If that’s the case, there’s a problem with how you deal with clients. But you won’t know about it unless you’re benchmarking against others, which means you end up losing money.

There are so many great questions you can ask here.

How do your peers manage their equipment expenses?

How quickly do they collect accounts receivable?

How profitable are the larger companies in your industry?

What are their expense ratios?

All of this data gives you a picture of the standard that you need to meet and hopefully exceed in your business. It’s absolutely worth spending the time, and sometimes the money, to get your hands on it.

Technique #4 — Look for Data from Industry Associations

Let’s say that you can’t find any useful data with a Google search for the benchmarks in your industry.

You can still use Google to find that data. All you need to do is to change how you search.

Let’s assume that a search for “landscaping benchmarks” came up with nothing for my client. In that case, my next search will look like this:

“National Landscaping Associations”.

That’s going to pull up the pages of all of the industry-centric organizations that I need to know about. And these associations constantly generate reports and data about the industries they focus on.

It pays to know who they are and what they have to offer. If you can, aim to become a member of as many of these associations as possible. Doing so raises your authority in your industry and, at the same time, gives you access to some amazing data.

Again, you may have to spend a fair amount of money to get your hands on the best data from these organizations. But you will also see an ROI from that investment, as I explained earlier.

Technique #5 — Examine Your Percentage of Revenue

This is one of the most important pieces of data you can find about your industry.

The goal here is to figure out what your department cost is as a percentage of revenue. For our landscaping company, we saw that wages represented 31% to 53% of costs. Purchases came between 13% and 22%, with all other costs landing between 20% and 32%.

That told us that the average net profit for the industry stood between 6.1% and 8.5%.

Again, these are all useful numbers to have as benchmarks. If you can bring your costs to the lower ends of the spectrum, you can bring your net profit up. Ultimately, these numbers help you to see where your revenue goes.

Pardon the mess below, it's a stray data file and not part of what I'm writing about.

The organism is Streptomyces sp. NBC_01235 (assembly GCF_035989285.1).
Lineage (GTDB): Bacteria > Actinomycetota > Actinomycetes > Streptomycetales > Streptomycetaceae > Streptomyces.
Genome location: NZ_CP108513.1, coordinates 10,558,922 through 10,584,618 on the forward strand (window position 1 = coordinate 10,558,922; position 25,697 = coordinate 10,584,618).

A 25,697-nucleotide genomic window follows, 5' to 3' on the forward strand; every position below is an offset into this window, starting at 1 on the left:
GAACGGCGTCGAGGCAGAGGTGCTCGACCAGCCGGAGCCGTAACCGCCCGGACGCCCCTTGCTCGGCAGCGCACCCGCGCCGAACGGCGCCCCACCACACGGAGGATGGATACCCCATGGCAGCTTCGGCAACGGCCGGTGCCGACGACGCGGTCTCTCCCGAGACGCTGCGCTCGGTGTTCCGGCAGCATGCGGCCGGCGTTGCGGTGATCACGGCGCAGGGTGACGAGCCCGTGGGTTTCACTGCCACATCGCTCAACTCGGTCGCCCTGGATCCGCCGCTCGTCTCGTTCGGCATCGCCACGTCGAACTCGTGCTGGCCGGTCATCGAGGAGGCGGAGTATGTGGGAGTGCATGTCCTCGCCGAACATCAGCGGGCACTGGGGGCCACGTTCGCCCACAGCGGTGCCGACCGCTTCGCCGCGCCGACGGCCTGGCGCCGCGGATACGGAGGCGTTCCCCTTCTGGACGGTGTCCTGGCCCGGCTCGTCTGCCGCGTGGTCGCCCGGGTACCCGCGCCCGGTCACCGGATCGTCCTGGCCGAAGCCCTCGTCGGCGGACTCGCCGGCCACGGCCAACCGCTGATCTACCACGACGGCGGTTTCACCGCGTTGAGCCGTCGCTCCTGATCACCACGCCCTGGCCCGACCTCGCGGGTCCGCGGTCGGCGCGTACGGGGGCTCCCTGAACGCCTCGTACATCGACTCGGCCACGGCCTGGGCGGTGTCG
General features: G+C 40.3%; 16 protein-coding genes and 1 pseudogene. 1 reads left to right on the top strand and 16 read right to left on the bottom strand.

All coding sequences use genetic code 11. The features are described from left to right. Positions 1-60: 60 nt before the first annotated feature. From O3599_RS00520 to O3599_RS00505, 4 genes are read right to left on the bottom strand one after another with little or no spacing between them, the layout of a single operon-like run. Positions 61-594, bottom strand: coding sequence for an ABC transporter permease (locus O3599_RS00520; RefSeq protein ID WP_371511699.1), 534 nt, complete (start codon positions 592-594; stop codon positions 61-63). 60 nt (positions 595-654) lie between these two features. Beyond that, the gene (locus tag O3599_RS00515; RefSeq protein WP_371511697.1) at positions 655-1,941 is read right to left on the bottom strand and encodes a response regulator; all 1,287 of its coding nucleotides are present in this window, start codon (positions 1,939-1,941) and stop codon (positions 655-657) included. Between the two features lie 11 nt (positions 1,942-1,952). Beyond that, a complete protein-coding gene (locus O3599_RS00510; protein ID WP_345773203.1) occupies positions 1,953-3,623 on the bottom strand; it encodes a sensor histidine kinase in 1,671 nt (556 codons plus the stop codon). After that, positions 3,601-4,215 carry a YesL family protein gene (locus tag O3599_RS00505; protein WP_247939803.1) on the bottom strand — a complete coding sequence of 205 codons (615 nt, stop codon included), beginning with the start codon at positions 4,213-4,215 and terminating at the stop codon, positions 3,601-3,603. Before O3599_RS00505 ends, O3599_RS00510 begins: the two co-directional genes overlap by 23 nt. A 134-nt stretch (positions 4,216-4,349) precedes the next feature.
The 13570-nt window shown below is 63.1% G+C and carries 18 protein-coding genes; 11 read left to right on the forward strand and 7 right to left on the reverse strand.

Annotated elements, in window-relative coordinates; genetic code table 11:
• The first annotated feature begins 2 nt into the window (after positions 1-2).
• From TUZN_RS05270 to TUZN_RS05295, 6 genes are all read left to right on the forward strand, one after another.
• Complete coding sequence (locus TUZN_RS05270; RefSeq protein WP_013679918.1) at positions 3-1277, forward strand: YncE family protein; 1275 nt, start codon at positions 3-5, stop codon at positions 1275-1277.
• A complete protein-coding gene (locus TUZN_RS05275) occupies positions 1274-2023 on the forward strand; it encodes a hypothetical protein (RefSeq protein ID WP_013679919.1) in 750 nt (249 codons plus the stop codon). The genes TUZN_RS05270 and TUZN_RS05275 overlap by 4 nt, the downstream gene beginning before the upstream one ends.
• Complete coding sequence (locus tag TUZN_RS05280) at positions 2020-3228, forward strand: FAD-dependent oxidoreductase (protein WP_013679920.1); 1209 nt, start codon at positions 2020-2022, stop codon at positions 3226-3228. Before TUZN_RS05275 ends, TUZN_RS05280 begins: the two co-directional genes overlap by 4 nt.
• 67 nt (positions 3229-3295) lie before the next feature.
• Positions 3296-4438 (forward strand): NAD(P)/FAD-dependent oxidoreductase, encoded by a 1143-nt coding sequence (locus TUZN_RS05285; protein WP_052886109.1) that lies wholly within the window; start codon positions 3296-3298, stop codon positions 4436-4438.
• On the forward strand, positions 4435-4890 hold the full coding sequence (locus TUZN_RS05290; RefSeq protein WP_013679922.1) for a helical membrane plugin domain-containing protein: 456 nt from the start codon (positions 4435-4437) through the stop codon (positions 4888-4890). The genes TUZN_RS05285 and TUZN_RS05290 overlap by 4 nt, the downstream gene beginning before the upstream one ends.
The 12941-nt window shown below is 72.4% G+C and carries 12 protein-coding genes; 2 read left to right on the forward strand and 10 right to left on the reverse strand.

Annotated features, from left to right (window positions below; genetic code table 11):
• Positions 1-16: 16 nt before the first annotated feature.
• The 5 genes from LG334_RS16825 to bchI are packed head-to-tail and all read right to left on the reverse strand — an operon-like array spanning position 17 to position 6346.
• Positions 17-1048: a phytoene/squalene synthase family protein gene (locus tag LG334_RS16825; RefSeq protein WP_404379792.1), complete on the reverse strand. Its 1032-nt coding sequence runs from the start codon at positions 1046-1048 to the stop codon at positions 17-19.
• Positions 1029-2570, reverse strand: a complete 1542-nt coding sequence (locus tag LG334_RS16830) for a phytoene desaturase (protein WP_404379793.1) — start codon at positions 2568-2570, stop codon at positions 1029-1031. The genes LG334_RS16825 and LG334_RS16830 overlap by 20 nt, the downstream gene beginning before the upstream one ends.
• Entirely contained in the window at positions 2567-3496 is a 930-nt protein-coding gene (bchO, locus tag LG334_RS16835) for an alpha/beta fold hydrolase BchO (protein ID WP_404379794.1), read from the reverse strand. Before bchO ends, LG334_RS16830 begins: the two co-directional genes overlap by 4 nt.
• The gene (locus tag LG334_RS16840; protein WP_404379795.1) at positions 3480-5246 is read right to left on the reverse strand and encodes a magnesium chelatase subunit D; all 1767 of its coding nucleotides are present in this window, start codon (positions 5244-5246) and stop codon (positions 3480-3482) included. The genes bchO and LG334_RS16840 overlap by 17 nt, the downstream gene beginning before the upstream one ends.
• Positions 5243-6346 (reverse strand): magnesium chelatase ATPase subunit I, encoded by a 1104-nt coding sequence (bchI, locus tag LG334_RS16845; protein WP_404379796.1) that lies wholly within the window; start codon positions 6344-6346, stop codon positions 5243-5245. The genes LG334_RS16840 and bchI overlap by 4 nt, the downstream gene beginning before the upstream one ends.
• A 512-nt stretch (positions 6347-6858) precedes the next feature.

Technique #6 — Contact a Competitor

I know what you’re thinking. Your competitors aren’t going to give you any useful data about your industry. That’s information that they’re going to use to get ahead of you.

The key here is to speak to competitors who operate outside of your geography.

These guys aren’t in direct competition with you, so they’re more likely to listen and share. Show them who you are and prove that you’re not a direct competitor to them. Then, ask them about the numbers that you need to know about.

What do they pay for certain types of services?

What margins do that achieve on those services?

Of course, you need to share with them to make this work. I’ve found that most people actually want to help, especially if they’re getting something in return. And if they do blow you off, just move onto the next one.

Eventually, you’ll find somebody who’s willing to share.

Data Is the Key

Hopefully, you now understand just how important data is for your business. And these techniques will help you get your hands on that data.

Use it to figure out where you stand in your industry compared to everybody else. The data gives you some insight into what you need to change and how you can do things differently. And that means you’ll no longer leave money on the table.

You’ll have what you need to create sustainable and effective change inside your business.

And, whenever you’re ready… here are 3 ways I can help you make you and your team more productive in order to grow your business:

1. Join the Executing Executives Facebook Group and connect with other business owners who are strategizing to execute too.

It’s our new Facebook community where smart entrepreneurs learn to get more income, impact, and independence. — Click Here

2. Get the 90-Minute Crash Course

I’m getting business owners together this month to map out a simple plan so they can get you and your team executing productively in 30-days. — Click here for the details, and register if it looks useful to you.

3. Work with me and my team privately

If you’d like to work directly with me and my team to take your business to the next stratosphere, just reply to this message and put “Private” in the subject line. Tell me a little about your business and what you’d like to work on together, and I’ll get you all the details!